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How the Prophet Empowered the Youth


Three Young Companions Empowered by the Prophet (PBUH)
The Prophet mobilized the youth under his banner through empowerment. Across all continents and cultures, youth empowerment is one of the most discussed and applied programs/processes in the world today.

Thriving societies have more opportunities for young people to contribute their skills and talents. It is a way in which youth can make positive changes in their lives and in the lives of others.

The need for agency and a sense of authority is a vital factor for young people. It is a mechanism whereby they explore the “real world” and see where they “belong.”

One’s youth is a phase in life, if directed properly, can be a means of immense positivity and good. If misdirected however, it can be a means of destruction and tragic consequences.

Unfortunately, we find a huge percentage of youth in the contemporary period engaged in harmful behavior and unhealthy habits—not conducive to making the world a better place.

The Prophet was fully cognizant of the potential of the youth. With his incredible foresight, he utilized and empowered the youth in his community. They were taught how to be real “men” and real “women” and indeed their greatness was visible through the extraordinary contributions they had left behind.

Zayd ibn Tahbit

Zayd ibn Thabit, was among the generation of youth who were empowered by the Prophet. He was hardly thirteen years old when he came to seek permission from the Prophet to attend the historic battle of Badr. [1] He was not granted permission to join the Muslim Army, as he was too young at the time.

However, this did not prevent Zayd from contributing to the cause of Islam. The Prophet saw that Zayd had a sharp intellect and an unwavering thirst for knowledge. Hence, he empowered him through scholarship. He instructed, “Zayd, learn the writing of the Jews for me.”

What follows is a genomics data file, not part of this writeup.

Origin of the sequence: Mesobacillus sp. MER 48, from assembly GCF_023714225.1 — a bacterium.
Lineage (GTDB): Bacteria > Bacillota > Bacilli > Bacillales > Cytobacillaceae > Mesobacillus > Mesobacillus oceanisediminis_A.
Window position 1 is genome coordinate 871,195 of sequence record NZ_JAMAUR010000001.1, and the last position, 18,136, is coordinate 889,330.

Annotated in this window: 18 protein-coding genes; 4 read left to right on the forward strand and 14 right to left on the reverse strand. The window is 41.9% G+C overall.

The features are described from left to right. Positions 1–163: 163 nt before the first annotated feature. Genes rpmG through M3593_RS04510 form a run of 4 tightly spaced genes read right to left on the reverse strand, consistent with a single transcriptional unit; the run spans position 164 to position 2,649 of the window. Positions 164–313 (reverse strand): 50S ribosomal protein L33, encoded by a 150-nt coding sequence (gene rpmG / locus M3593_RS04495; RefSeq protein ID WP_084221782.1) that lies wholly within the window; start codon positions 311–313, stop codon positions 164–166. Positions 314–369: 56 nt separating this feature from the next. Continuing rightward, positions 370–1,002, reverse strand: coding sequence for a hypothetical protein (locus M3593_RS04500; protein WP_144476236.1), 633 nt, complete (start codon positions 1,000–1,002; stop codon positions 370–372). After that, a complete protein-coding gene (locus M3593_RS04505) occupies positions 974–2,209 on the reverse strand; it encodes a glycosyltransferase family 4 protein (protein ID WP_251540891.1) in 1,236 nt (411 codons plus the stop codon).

Enthusiastically, Zayd went about learning Hebrew and shortly after, the Syriac language. This brilliant young man eventually found himself serving as an interpreter and scribe for the Prophet.

During the caliphate of Abu Bakr, he was appointed to lead the massive project of compiling the Qur’an in a book form.[3] He was an expert in the Qur’an and a scholar of the highest caliber.

Till this day, anyone who opens up a copy of the Qur’an is forever indebted to the great youth scholar, Zayd ibn Thabit, for his outstanding service to Islam.

This case presents to us some very valuable lessons. The Prophet’s methodology in identifying the skills of Zayd and then empowering him with that was one of the key reasons behind his success. It is imperative for us to pinpoint the talents within our communities and put them to work in order to bring about positive change.

Mus`ab ibn `Umair

The Prophet invested in the youth and placed his trust in them. He did not hesitate in assigning them pivotal roles despite their age. This provided the youth a feeling of “belonging.” The youth felt special because the Prophet entrusted them with serious responsibilities. Take Mus`ab ibn `Umayr for example. Mubarakpuri writes,

“After the pledge of (`Aqabah) the Prophet sent to Yathrib (Medina) Mus`ab ibn `Umair al-`Abdari, the first Muslim ambassador to teach the people the doctrines of Islam, give them practical guidance and make attempts at propagating Islam among those who still professed polytheism.”[4]

The Prophet selected Mus`ab to carry out the task of teaching Islam to the people of Yathrib, while many older and more experienced companions were present—the likes of Abu Bakr, `Umar, `Uthman, `Ali, and others. He knew Mus`ab was fully capable and thus empowered him through this honorable post. Yahiya Emerick notes in his biography of the Prophet,

“Mus`ab was an excellent choice. Before his conversion, he had been an idle child of wealth who indulged in great luxuries at his family’s expense.

He had since redirected his life toward prayer and simple living. While in Yathrib, he succeeded in converting many Arabs of both tribes to Islam, including several prominent clan leaders.”[5]

Mubarakpuri further comments,

“Mus`ab stayed in Medina carrying out his mission steadily and successfully until all the houses of al-Ansar had Muslim elements, men and women.”[6]

Usamah ibn Zaid

Entrusting youth with leadership roles can be daunting a task, but if done with precision and thought, there will be astonishing results.


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